Addressing the Economic Society of Australia in Brisbane on Tuesday, Lowe said, “A lower cash rate would support employment growth and bring forward the time when inflation is consistent with the target.” At the May board meeting, policymakers assessed that inflation was likely to remain low relative to the target and that a decrease in the cash rate would likely be appropriate.

“Given this assessment, at our meeting in two weeks’ time, we will consider the case for lower interest rates,” he said.

Lowe said the Australian economy can support an unemployment rate of below 5 percent without raising inflation concerns.

The banker said there are a number of options to reduce the unemployment rate. These include further monetary easing, additional fiscal support, including through spending on infrastructure, and structural policies that support firms expanding, investing and employing people.

“Relying on just one type of policy has limitations, so each of these is worth thinking about.”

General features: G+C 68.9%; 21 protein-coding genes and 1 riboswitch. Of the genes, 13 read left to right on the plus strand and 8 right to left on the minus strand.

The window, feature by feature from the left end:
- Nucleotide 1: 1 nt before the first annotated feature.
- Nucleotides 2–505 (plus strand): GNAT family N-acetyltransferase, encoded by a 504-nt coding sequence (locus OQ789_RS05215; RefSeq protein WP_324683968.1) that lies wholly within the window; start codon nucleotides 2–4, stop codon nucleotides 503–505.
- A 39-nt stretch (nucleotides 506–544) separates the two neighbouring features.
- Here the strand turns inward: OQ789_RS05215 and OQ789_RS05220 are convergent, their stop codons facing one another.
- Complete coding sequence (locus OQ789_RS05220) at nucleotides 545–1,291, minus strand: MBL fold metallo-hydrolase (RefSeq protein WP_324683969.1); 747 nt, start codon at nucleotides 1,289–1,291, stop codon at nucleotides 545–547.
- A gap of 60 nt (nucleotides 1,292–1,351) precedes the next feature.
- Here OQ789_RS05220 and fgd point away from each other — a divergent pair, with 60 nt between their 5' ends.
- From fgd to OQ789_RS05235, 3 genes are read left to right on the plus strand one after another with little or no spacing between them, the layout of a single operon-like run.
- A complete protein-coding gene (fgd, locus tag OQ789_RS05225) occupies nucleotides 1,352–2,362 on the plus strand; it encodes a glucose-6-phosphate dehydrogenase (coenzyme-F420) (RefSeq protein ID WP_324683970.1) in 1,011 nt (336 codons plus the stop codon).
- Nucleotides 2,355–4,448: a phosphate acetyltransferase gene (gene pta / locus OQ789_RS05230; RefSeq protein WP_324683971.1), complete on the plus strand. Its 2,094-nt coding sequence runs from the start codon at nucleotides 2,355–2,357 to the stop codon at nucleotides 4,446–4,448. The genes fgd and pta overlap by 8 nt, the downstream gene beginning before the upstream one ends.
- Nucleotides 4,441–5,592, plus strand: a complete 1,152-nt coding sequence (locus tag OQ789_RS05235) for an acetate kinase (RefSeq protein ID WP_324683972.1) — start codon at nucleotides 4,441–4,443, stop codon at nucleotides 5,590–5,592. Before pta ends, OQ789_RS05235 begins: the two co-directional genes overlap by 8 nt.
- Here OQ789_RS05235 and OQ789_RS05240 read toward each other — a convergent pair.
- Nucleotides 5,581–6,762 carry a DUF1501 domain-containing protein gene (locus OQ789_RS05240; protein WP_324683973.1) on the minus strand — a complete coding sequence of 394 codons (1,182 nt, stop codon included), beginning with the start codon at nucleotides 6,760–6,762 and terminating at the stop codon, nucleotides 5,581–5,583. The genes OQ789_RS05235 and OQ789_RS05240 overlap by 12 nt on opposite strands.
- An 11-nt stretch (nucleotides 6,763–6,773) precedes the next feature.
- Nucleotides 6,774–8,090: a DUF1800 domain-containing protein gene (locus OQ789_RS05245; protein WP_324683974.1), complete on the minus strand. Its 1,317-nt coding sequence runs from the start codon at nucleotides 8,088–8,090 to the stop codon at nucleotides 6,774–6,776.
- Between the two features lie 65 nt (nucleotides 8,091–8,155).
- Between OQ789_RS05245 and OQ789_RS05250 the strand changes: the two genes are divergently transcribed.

The minutes of the May meeting, released earlier today, showed that financial market pricing implied that the cash rate was expected to be lowered by 25 basis points within the next three months and again by the end of 2019.

Members noted that without an easing in monetary policy over the next six months, growth and inflation outcomes would be expected to be less favorable than the central scenario.

Marcel Thieliant, an economist at Capital Economics, said RBA is set to cut interest rates to 1.25 percent in June from 1.50 percent and follow up with another 25 basis point cut in August.

BoJ Chief Says Current Low Interest Rates To Stay Longer

Japan’s extremely low interest rates are likely to remain at the current levels for an extended period given the uncertainties surrounding economic activity and prices, Bank of Japan Governor Haruhiko Kuroda said Friday.

Kuroda said the Bank would “maintain the current extremely low levels of short- and long-term interest rates for an extended period of time, at least through around spring 2020, taking into account uncertainties regarding economic activity and prices including developments in overseas economies and the effects of the scheduled consumption tax hike.”

The governor observed that the momentum toward achieving the price stability target has been maintained. The bank forecast annual inflation to increase gradually toward 2 percent, although this will still take time.